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First Nations leaders say they’ve been kept out of the loop on COVID vaccine roll out in Alberta

A news release issued last night by Indigenous Relations Minister Rick Wilson confirmed Maskwacis received a “limited number of doses” as they “are currently experiencing a serious rise in cases.”
MVT stock COVID-19

Alexis Nakota Sioux Nation Chief Tony Alexis wants to make it clear he does not begrudge Maskwacis the early vaccines the four First Nations received. His concern is about the process in Alberta. 

Alexis said three meetings last week between chiefs and staff with health officials from both the province and federal government gave no indication that any First Nation would see early arrival of the COVID-19 vaccine doses. They were informed that Elders 65 years and over on reserves would be the next to receive the vaccine. At this point, both long-term care facilities and front line health personnel on reserves had been vaccinated against the coronavirus.

On Saturday, the third day of successive funerals on his First Nation, Alexis was told by one of his band members that Maskwacis had received the vaccine. He assured his community member that wasn’t the case, because it hadn’t been discussed at previous meetings. But it turned out that it was the case.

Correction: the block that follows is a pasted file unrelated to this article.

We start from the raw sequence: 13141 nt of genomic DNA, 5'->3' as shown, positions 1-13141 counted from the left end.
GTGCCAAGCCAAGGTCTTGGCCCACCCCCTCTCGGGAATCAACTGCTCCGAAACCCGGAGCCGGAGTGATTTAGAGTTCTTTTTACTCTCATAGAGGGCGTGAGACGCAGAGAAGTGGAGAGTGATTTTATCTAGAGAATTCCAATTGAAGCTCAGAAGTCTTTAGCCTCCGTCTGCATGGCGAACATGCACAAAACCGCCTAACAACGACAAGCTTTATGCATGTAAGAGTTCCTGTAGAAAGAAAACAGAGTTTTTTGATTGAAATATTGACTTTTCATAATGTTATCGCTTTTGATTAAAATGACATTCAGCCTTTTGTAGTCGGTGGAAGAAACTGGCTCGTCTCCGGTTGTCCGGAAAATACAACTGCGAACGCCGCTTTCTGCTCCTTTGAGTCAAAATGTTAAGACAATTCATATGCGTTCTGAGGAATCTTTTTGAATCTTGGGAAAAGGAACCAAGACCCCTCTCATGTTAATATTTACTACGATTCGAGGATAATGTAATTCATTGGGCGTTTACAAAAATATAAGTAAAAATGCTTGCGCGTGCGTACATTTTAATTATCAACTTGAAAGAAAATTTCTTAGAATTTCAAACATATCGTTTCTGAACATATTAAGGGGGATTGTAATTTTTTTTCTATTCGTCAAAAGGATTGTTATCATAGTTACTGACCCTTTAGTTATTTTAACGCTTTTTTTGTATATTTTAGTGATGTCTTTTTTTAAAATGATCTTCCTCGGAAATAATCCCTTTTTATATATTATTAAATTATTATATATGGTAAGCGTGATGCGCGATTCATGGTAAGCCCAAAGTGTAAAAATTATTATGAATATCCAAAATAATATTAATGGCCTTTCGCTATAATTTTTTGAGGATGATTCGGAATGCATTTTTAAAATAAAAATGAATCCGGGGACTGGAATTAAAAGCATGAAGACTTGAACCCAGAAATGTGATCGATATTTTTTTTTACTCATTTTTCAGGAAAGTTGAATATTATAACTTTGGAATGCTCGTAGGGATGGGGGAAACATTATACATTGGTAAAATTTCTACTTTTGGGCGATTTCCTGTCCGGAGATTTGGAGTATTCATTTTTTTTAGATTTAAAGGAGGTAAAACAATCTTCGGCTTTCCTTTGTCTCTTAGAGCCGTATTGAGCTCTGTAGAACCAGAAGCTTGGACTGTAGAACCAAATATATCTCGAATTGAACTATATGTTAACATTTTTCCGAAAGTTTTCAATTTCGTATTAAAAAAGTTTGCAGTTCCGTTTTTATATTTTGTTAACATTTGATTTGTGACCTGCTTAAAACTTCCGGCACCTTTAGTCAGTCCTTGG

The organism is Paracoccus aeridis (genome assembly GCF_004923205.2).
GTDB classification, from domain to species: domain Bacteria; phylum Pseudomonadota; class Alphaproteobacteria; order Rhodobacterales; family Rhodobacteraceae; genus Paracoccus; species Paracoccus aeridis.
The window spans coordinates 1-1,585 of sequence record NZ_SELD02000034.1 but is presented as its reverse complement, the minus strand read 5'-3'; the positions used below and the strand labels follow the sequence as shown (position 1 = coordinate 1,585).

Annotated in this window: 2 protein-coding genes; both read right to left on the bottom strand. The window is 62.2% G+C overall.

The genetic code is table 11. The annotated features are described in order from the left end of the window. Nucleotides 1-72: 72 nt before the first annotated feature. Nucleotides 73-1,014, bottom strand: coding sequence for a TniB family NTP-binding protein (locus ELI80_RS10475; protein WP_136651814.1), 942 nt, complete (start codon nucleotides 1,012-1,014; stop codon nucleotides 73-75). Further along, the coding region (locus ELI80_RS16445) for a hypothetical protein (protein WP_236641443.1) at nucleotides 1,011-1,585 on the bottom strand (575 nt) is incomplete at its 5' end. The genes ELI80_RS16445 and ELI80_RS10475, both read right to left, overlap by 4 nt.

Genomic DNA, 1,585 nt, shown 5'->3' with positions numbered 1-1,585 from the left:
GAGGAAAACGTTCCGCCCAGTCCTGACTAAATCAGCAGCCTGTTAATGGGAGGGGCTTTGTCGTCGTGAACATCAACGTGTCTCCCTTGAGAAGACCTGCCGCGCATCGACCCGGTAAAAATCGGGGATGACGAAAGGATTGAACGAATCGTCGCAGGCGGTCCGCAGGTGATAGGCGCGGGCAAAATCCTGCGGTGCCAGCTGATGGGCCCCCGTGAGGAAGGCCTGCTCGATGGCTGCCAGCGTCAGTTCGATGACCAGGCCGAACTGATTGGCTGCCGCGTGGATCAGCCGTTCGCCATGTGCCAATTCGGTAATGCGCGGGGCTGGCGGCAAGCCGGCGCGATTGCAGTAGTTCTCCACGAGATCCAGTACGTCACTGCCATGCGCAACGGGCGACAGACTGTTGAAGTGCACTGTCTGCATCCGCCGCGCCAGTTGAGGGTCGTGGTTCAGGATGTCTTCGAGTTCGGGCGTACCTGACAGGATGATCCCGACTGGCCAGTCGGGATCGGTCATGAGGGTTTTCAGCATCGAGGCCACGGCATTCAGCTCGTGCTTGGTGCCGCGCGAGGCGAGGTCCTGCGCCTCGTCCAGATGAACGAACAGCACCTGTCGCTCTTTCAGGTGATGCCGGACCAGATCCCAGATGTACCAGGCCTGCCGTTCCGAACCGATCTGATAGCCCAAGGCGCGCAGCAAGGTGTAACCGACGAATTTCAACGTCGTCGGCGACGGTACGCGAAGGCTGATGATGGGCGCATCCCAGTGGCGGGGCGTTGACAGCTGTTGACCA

“Everybody, whether you're Albertan or Canadian or some different part of the world, everyone is afraid. People are afraid and every leadership I know have been doing their best to keep things calm and try to eliminate the noise.”

Alexis said “things like this create that noise. Experiences like this go back to examples like the residential schools, Sixties Scoop, leaving the Indigenous people out of that decision-making table.”

A news release issued last night by Indigenous Relations Minister Rick Wilson confirmed Maskwacis received a “limited number of doses” as they “are currently experiencing a serious rise in cases.”

The combined population of the four First Nations—Louis Bull, Samson Cree, Montana and Ermineskin Cree—which comprise Maskwacis is 18,000. Samson Cree Nation Chief Vernon Saddleback told the media last Friday that nearly 10 per cent of the community were COVID-19 positive.

More than five per cent of the population on Alexis Nakota Sioux Nation has COVID-19.

Then yesterday, like everyone else, Alexis heard the announcement from Premier Jason Kenney that a cut by 20 to 80 per cent over the coming weeks in the Pfizer-BioNTech vaccine meant a delay in vaccinating those in the next priority group, including First Nations and Métis Elders.

“It’s disappointing. It’s disheartening,” said Alexis, both about the news and not being part of the discussion before the announcement was made.

Assembly of First Nations Alberta Regional Chief Marlene Poitras was surprised by Kenney’s announcement.

“In terms of the decisions, how things are rolling out, whose decision was it to put a hold on vaccines distribution to First Nations? We don’t know. I really don’t know. Like everybody else, I found out (Monday) morning. The First Nations are the most vulnerable population everywhere, so it doesn’t make sense to me,” said Poitras.